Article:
Admissions amps up enrollment
January 26, 2012 Leave a comment
by Molly Crain
With the new strategic enrollment plan in full swing, Transylvania University’s admissions office is starting to see an increase in numbers.
“After implementing an astounding 33 new admissions initiatives, the plan is already paying off,” said President R. Owen Williams in his New Year’s email update to the university. “With the early deadline for applications having just passed, we have 25 percent more applicants than ever before.”
As of Tuesday morning, applications are now up 26 percent, according to Brad Goan, vice president of enrollment and dean of admissions, with out-of-state applications up 54 percent and in-state applications up 17 percent.
“We need make sure the right number of those students come to Transylvania,” said Goan.
Concerning future goals for enrollment, Goan would like to see an incoming first-year class of 348 students.
“It would increase a little bit over the next five years,” Goan said. “If everything worked according to plan, we’d be looking (in) the fall of 2016 at enrollment that was just short of 1,300.”
At the beginning of the fall 2011 term, enrollment was down to a slim 1,029 students, 259 of them being first-years. A strikingly low number, 259 is 55 fewer than the class before it and 51 fewer than the class average over the past five years.
But why the sudden drop?
“The reason why we got banged up last year (was) because people chose to go to places with lower cost that didn’t have as much opportunities as we have,” said Goan. “One of the things we needed to do was better explain to the market that this was a real value.”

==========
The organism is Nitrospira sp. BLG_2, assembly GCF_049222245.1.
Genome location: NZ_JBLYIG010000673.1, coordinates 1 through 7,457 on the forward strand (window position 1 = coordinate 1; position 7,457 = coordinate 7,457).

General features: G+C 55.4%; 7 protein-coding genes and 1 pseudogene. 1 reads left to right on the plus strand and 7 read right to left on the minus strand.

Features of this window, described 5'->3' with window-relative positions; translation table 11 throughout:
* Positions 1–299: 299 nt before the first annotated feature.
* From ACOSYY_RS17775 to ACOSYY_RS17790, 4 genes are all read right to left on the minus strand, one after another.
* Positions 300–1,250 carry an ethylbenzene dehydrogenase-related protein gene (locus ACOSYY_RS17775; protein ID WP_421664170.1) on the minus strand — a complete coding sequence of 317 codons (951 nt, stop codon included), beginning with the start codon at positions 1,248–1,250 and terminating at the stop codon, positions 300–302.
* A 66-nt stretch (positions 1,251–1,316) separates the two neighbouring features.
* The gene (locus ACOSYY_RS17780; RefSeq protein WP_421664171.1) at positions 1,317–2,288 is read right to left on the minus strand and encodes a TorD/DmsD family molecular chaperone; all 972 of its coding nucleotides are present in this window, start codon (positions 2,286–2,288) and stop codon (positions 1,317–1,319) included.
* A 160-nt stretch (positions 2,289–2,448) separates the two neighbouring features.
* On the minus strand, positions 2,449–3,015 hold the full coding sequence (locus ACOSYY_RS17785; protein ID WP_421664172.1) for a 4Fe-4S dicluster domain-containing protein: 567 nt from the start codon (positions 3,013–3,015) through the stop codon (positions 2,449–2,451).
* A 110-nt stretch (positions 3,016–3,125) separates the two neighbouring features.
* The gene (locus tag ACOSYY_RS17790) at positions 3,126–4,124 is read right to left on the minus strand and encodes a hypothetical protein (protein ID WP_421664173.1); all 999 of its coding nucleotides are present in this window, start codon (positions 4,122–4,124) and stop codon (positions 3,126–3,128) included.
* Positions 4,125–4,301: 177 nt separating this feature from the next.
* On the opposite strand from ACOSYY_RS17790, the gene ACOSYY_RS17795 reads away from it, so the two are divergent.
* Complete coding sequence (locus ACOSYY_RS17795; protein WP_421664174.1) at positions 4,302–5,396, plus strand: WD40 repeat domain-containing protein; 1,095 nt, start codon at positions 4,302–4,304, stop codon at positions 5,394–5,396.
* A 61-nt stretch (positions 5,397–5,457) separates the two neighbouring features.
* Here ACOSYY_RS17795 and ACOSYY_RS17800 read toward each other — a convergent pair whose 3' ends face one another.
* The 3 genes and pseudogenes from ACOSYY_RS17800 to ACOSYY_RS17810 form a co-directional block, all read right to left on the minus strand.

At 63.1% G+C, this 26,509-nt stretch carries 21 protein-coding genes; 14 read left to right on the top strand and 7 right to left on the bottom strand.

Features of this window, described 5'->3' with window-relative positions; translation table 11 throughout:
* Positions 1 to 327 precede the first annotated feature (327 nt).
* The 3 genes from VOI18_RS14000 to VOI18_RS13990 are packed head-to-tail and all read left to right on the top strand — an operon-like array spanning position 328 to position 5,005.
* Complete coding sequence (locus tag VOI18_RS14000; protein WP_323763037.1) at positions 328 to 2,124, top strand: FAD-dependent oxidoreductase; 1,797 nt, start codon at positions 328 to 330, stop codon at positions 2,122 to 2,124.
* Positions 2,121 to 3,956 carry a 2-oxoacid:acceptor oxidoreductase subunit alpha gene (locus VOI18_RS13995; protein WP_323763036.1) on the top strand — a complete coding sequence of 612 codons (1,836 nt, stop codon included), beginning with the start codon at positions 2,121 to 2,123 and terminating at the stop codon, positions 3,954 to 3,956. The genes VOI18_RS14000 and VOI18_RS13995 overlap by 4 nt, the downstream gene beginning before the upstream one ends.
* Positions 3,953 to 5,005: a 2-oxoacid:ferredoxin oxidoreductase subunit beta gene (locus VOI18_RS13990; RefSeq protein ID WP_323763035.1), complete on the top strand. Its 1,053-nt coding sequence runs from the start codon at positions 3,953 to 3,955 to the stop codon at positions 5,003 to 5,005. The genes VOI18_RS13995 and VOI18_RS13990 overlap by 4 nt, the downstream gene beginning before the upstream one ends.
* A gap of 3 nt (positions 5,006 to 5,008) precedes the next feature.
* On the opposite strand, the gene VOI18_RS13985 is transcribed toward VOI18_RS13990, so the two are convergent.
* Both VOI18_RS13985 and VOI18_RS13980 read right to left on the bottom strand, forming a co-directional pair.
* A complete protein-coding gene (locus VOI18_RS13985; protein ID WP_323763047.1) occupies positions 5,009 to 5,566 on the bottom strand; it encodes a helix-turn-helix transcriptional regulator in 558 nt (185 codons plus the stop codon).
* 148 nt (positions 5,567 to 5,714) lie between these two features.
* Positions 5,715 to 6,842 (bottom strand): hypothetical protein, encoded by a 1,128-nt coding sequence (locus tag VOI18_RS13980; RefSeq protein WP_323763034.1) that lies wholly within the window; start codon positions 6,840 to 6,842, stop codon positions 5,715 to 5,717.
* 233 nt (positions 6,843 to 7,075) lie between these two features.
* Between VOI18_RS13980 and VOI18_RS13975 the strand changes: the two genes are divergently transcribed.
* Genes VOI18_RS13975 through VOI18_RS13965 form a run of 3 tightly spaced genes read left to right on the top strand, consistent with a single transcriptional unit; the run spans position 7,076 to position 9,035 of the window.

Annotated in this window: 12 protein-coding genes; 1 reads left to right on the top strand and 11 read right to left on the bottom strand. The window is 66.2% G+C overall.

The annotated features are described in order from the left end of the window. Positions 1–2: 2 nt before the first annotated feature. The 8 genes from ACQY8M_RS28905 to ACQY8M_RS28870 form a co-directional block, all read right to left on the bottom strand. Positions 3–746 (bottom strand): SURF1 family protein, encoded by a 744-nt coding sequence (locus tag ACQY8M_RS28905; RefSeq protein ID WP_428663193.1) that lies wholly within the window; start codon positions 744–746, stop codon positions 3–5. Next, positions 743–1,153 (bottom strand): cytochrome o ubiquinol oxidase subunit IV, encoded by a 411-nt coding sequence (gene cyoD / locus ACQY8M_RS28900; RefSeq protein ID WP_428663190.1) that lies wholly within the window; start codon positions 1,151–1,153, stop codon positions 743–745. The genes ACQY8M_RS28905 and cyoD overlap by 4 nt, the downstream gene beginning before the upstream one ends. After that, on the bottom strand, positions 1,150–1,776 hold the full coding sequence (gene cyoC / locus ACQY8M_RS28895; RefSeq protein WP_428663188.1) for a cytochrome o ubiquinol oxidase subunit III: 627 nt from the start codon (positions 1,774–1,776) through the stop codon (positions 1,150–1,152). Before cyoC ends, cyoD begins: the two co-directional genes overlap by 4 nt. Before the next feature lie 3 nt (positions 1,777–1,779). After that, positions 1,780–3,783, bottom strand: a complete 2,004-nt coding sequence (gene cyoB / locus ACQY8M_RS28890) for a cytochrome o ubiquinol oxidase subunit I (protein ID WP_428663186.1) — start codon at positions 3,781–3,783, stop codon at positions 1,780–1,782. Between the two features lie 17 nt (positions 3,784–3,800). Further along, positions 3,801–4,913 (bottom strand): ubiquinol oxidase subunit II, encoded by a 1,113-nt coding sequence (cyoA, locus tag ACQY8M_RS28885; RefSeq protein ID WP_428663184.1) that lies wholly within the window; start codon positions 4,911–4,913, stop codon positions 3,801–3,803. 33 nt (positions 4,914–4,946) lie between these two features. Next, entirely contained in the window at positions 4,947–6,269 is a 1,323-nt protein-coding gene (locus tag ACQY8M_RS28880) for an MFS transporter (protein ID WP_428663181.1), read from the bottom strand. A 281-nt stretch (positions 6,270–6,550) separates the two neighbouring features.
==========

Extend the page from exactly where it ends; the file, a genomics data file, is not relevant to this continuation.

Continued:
Efforts to ensure that potential students understand this “real value” are already being executed, such as the posting of various Transylvania advertisement videos online.
The most recent of these videos compares the personal Transylvania experience to that of attending a “Big-State College.” The next video to be posted will be about financial aid.
“This is a pretty aggressive plan,” said Goan. “To say that we are doing a hundred things, that’s not an exaggeration. … They add up.”
Other initiatives that will improve enrollment include program, market, and process developments.
Program developments consist of “things that we aren’t offering that would attract students,” according to Goan. In an attempt to meet the wants and needs of potential students, various system changes and extracurricular activities have been added, such as an enhanced fine arts scholarships, as well as more athletic teams like lacrosse and a cheer and dance squad.
Market developments require outreach. The board of admissions has targeted seven metropolitan areas in which to advertise our university brand: Chicago; Cincinnati and Dayton, Ohio; Dallas and Fort Worth, Texas; Indianapolis; Nashville, Tenn.; Pittsburg; and the Virginia, Washington, D.C., and Baltimore areas.
In these targeted locations, solicitors of the university either contact or meet guidance counselors and encourage them to make a campus visit. Guidance counselors are the second biggest influencers in the college selection process after parents.
Right now, two programs are being planned to receive 50 out-of-state guidance counselors for a visit, 25 counselors for each event, “people who will go back and be brand ambassadors for us,” said Goan.
The biggest set of strategies, and considerably the “less sexy,” are the process improvements, “little adjustments — things that we think will matter,” said Goan. These include items such as making website changes and ramping up communication with students on Twitter and Facebook,
Even as numbers continue to increase, Goan wanted to add that the board of admissions will still be selective about the students it accepts.
“We feel like the strategies are working so far as we had hoped,” Goan said. “All that remains is for these students to choose Transylvania or not.”